by By Bob Walters | October 01, 2009

Content management systems range from freeware applications to complex, enterprise-level solutions that require an IT department. Their purpose is essentially the same: They allow groups to manage the workflow necessary to produce, edit, catalog and access documents and other media.

Microsoft provides a solution that can be deployed as simply as you want, but with the potential to get detailed and complex. SharePoint is available in two flavors, depending on your needs: Windows SharePoint Server (WSS) and Microsoft Office SharePoint Server (MOSS).

Windows SharePoint Server is available with the Windows Server packages that might already be installed on your servers. As with most packages that Microsoft includes in its products, WSS has enough capabilities to whet your appetite for more; MOSS would be the next step up.

WSS lets you build an internal site to keep your meetings department working together by collaborating on banquet orders, meeting plans, contracts and other documents while coordinating internal meetings using the Meeting Workspace feature. That functionality lets you set up a meeting, e-mail attendees, and set up agendas, goals and related documents.  There are several templates for setting up these meetings, which may be held virtually or in person.
Another nice feature is the ability to define a workflow.  A workflow can be used to establish which individuals or departments must review and sign off on proposed meetings, agendas, abstract submissions and the like. You can define a workflow so that as one person approves, the next in line is sent an e-mail alert requesting his or her review.

WSS allows you to define an intranet site and use free templates available from Microsoft -- of which there are now 40, covering the management of events, board meetings, classroom management and more.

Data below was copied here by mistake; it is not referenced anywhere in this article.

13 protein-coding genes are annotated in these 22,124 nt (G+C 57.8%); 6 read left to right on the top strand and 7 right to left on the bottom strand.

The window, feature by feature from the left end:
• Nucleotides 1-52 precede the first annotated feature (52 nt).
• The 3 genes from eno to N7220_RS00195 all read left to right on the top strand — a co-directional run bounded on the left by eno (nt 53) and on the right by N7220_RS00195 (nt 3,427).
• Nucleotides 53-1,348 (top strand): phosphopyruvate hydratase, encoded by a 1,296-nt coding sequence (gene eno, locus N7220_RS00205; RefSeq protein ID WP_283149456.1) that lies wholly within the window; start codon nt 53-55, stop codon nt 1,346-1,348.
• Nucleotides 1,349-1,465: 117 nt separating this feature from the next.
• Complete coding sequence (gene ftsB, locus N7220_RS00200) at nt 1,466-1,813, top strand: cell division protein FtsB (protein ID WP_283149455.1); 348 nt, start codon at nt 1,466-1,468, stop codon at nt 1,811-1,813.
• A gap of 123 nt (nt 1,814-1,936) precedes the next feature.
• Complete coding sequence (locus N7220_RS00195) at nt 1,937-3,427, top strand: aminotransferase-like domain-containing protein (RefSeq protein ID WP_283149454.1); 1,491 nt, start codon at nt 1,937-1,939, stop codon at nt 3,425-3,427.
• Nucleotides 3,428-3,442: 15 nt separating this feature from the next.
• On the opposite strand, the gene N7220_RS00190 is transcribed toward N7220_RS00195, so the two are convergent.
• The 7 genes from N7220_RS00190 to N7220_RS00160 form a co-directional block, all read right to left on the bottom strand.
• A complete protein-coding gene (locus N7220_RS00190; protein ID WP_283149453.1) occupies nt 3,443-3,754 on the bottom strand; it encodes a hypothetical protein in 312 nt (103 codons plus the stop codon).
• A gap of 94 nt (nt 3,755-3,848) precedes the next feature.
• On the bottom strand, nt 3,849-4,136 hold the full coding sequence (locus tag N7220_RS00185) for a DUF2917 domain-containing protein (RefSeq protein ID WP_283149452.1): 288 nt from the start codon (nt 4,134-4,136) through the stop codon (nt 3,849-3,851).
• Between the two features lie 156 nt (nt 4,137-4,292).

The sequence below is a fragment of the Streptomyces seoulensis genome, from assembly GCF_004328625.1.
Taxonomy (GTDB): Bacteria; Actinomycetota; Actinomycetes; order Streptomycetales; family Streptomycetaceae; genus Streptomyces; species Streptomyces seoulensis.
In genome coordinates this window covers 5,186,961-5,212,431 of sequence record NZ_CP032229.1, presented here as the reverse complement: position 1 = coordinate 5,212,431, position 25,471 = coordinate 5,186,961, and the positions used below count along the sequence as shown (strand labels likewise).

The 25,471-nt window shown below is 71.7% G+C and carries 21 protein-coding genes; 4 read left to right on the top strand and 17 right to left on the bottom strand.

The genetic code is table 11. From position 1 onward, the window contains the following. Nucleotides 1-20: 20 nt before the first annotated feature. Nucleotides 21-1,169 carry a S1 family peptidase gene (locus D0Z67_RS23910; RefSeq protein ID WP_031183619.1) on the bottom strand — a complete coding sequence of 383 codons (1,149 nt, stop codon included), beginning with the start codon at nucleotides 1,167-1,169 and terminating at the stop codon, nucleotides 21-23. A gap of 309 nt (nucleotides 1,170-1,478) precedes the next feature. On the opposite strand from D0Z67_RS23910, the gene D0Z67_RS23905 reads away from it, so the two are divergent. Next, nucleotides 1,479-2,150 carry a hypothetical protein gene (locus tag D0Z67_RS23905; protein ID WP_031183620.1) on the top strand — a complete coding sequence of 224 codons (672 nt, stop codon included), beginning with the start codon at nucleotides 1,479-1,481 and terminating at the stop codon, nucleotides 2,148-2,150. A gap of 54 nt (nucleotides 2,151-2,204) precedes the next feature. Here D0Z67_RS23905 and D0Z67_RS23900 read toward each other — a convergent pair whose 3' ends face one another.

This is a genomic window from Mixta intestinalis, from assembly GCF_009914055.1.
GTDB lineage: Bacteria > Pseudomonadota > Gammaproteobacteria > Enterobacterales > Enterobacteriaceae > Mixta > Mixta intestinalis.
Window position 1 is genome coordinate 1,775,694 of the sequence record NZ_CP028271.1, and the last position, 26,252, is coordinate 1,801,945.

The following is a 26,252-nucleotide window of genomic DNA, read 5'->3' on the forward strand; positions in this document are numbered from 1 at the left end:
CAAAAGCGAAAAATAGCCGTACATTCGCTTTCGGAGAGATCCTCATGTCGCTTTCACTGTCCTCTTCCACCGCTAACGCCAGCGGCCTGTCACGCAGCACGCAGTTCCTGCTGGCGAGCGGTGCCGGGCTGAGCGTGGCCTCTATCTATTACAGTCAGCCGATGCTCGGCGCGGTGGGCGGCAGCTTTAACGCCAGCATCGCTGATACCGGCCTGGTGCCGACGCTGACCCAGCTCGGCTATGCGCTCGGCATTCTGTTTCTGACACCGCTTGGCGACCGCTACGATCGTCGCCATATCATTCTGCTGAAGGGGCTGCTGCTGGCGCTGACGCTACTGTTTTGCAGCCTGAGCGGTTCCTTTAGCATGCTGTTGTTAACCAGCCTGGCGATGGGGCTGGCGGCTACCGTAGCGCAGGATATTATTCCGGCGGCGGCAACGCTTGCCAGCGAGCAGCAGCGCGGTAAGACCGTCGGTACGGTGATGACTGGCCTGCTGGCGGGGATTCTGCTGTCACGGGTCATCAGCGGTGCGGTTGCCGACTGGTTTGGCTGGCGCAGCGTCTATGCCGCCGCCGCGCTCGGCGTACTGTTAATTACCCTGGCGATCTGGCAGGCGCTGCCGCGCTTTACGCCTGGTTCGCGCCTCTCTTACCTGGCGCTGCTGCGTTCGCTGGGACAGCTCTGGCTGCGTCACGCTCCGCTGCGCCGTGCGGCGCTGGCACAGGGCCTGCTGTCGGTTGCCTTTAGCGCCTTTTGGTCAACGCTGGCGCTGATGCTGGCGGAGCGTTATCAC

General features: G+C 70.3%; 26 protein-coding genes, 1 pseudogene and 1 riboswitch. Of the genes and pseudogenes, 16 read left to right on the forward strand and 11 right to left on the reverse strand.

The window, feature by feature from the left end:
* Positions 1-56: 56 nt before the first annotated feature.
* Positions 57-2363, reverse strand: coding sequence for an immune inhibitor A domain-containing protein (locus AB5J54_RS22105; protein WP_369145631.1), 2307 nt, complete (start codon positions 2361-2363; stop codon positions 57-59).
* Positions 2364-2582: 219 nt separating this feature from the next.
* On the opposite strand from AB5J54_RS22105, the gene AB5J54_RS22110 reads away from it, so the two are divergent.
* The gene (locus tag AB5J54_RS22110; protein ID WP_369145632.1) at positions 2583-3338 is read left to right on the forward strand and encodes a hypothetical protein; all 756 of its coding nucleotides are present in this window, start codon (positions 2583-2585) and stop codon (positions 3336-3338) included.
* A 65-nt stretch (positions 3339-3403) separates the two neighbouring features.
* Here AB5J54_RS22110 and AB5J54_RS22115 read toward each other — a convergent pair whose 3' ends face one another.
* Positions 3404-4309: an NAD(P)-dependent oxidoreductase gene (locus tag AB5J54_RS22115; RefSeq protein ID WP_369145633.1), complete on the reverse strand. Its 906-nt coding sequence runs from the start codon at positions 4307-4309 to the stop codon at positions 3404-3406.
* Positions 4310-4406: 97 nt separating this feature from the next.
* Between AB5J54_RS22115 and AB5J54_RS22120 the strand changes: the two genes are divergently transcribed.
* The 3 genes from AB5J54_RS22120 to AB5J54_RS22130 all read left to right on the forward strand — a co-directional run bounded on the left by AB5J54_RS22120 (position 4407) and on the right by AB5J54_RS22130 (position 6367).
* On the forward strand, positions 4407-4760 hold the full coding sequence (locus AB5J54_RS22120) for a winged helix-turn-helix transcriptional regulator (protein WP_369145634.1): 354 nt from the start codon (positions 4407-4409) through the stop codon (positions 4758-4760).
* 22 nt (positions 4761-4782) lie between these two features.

Once you select the type of activity or page desired, both WSS and MOSS can help you determine which template to use and then set up the necessary pages and links.

Other features include surveys, blogs, wikis, public and personal calendars and the ability to make pages available on mobile devices. WSS and MOSS integrate with Outlook and other Office products, providing a seamless interface for documents, presentations, discussions and assignment of tasks.

MOSS allows you to expand the intranet or public website to include social networking, using the My Sites feature, through which you can establish and maintain individual profiles. Pricing varies, depending on the level and modules as well as your current Microsoft licensing agreement.

Master page formatting, cascading style sheets and expanded design features are available, as well as full content management for published websites. A full MOSS deployment would combine both an intranet for staff and management and a public site for members and audience.  

Pages and content can be designed and submitted for approval with designated publish dates. Think meeting-landing page, with links for registration, housing, etc. You could internally route and approve this page in advance, then schedule it to go public on a given date and be updated on a later date as the meeting approaches.

SharePoint Developer expands the integration with your internal databases, defining to the WSS or MOSS site the location and data tables or fields. Use these to build data entry forms for online registration, name and address updates, or other communication between your management systems and intranet or public website.